Sony Bravia XBR-84X900 3D LCD Ultra HDTV Page 3

Sony’s opening orientation brief included comparisons of native 4K material and the same material in 2K, but upconverted by the set. They used two XBR-84X900s side by side, both in their Cinema 1 default settings. I guessed wrong as to which was which—and anticipated up front that my guess would be wrong! The simulated 4K looked very subtly sharper when I focused on the tiniest details in the picture. This was likely due to a little overeagerness in the upconversion algorithms, but it did not look edgy or processed.

After the briefing, we turned off all but one of the XBR-84X900s, and I was left on my own. In addition to the Sharpness and Reality Control settings described earlier, I turned the backlight control down to 2 for a peak 2D brightness of just over 37 foot-lamberts. The default backlight setting used in the briefing was 5 (maximum 10), producing a peak white level of 48.7 ft-L—too bright for my taste in a fully darkened room. I did most of my viewing at about 9 feet from the 84-inch screen, for a horizontal viewing angle of 37.4 degrees—about 2.6 screen heights, or 1.5 screen widths.

My calibrations, performed with 2K test patterns (no 4K patterns were available) translated well, subjectively, to the native 4K sources. The lack of a color management system was a downer, but the set could nevertheless be tweaked to adhere closely to the standard Rec. 709 HD color gamut. The color points were very close to correct, though a little work was needed to get the color brightness readings as close to the standard as possible. More on this in “HT Labs Measures.” Visually, the colors were never less than outstanding, with spot-on fleshtones and bright, natural hues in every source I watched.

On difficult, dark scenes, the XBR-84X900 produced solid blacks. They weren’t quite the equal of what we’ve seen on sets with full backlighting with local dimming, including Sony’s own XBR-55HX950, and they certainly weren’t up to the standard of my reference Pioneer Kuro plasma. But the dark interior scenes in Stargate Universe (a television series that’s a movable feast of dark scenes) were appropriately gloomy. Some of the exterior starfield shots looked a little gray, but others were fine. The brief starfield shots at the beginning of Prometheus (another black-level torture test), however, were more impressive, as were the shadow details in the dank and dim caverns on the menacing alien planet.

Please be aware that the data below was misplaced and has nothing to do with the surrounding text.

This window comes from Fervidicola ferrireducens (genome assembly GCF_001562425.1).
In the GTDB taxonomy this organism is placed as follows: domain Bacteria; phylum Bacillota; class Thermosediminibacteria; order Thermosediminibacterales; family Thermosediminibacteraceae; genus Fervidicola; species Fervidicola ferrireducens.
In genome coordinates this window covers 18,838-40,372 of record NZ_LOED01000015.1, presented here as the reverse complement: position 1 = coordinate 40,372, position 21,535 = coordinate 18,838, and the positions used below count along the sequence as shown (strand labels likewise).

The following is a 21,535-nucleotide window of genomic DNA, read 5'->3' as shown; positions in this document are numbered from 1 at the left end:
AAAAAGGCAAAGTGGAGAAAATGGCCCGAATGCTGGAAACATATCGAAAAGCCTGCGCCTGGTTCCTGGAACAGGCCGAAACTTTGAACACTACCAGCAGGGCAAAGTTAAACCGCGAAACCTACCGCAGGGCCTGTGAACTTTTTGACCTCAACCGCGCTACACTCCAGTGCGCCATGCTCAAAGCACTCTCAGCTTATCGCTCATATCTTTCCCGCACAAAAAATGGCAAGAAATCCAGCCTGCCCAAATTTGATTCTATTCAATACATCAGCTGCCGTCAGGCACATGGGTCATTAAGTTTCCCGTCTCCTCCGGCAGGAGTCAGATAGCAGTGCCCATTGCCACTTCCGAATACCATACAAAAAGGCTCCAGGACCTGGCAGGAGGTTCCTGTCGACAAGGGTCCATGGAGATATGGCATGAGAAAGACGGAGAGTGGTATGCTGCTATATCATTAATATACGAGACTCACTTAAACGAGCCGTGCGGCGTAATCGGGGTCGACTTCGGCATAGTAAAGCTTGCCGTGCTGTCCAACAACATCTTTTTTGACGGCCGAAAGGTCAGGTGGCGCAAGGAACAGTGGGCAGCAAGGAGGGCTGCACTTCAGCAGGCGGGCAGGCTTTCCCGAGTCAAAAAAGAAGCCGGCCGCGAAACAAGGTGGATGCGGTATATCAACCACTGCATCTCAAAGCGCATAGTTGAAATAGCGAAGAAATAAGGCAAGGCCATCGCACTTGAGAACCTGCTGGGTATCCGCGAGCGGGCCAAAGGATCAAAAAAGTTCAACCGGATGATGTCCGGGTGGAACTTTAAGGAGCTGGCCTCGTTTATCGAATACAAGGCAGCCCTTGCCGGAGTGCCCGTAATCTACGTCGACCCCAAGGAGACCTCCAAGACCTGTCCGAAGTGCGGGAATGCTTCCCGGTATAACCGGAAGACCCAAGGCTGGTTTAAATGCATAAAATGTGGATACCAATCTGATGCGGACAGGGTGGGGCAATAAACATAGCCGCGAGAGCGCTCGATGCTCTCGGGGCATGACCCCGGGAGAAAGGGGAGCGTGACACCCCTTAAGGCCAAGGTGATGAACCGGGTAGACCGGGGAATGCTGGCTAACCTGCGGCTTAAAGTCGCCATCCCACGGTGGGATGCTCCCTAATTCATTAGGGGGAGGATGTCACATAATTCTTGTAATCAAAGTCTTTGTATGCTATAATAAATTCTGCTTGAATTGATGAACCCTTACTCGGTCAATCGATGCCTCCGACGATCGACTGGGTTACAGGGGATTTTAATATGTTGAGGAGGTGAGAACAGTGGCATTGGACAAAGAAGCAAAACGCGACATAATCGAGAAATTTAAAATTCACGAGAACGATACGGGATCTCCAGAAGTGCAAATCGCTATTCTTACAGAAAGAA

But it was the native 4K material from the server that really grabbed my attention. It was as naturally sharp as I could hope for, with an uncanny combination of detail and creamy smoothness, almost as if the regular HD pixel structure I’m used to on 2K displays was adding a subliminal graininess to the image that native 4K eliminates. If you get really close to the screen, you can see the very tiny pixels, and they were uniformly sharp from corner to corner and edge to edge.

I also sampled a number of Blu-ray Discs I brought with me, and as upconverted by the set, none of them disappointed. In fact, despite their 2K roots, they had enough of the 4K look to make me less concerned about the current shortage of native 4K source material. One of the movies on the Sony server was Battle: Los Angeles. I knew this ahead of time and brought the Blu-ray version for comparison. Once you locate a scene in this film without shaky-cam syndrome, it’s a sharp, crisp BD transfer. While this comparison was done by switching inputs, with a slight delay, on the same set rather than side by side on two sets, my earlier impression was reinforced: The upconversion of a good 2K source was very nearly indistinguishable from native 4K on this set. Longer comparisons than I had time for might qualify this conclusion, but I was impressed.

I was able to do a full 3D calibration, but the time I had for actually watching 3D was limited. Nevertheless, what I did watch looked spectacular. With a peak brightness around 23 ft-L, 3D popped off the Sony’s big screen in a way 3D rarely does even on much smaller sets. And the resolution, even though it was an upconversion from 2K 3D on Blu-ray and limited to 1080 lines vertical by the passive 3D process, was easily the most impressively sharp and detailed 3D I’ve yet experienced from a consumer display. It was so much fun to watch that I regretted not bringing more 3D discs apart from Avatar and Wreck-It Ralph. But they were more than enough to confirm the Sony’s impeccable 3D credentials.

How do you rate the value of a product that has limited competition in its market segment—even if the price is enough for a comfortable down payment on a house? You can’t, particularly if that product excels at what it does. Just how much of the Sony XBR-84X900’s outstanding performance—whether the source is 2K, 4K, or even 3D—is due to its native 4K, and how much can be credited to the extra margin the price gives for the designers to elevate every other aspect of the set’s design to a higher standard? We can’t say as yet for certain, but we can say that 4K certainly doesn’t hurt.

Yes, I would have preferred to spend several days with the set after calibration, as we usually do in our in-house reviews. Long-term viewing often turns up unexpected information that the eager flush of a first infatuation cannot. But the time I had was sufficient to raise covetousness to a steamy level, steamy enough to mandate a visit to a confessional ASAP. If only I had the space and the ready cash!

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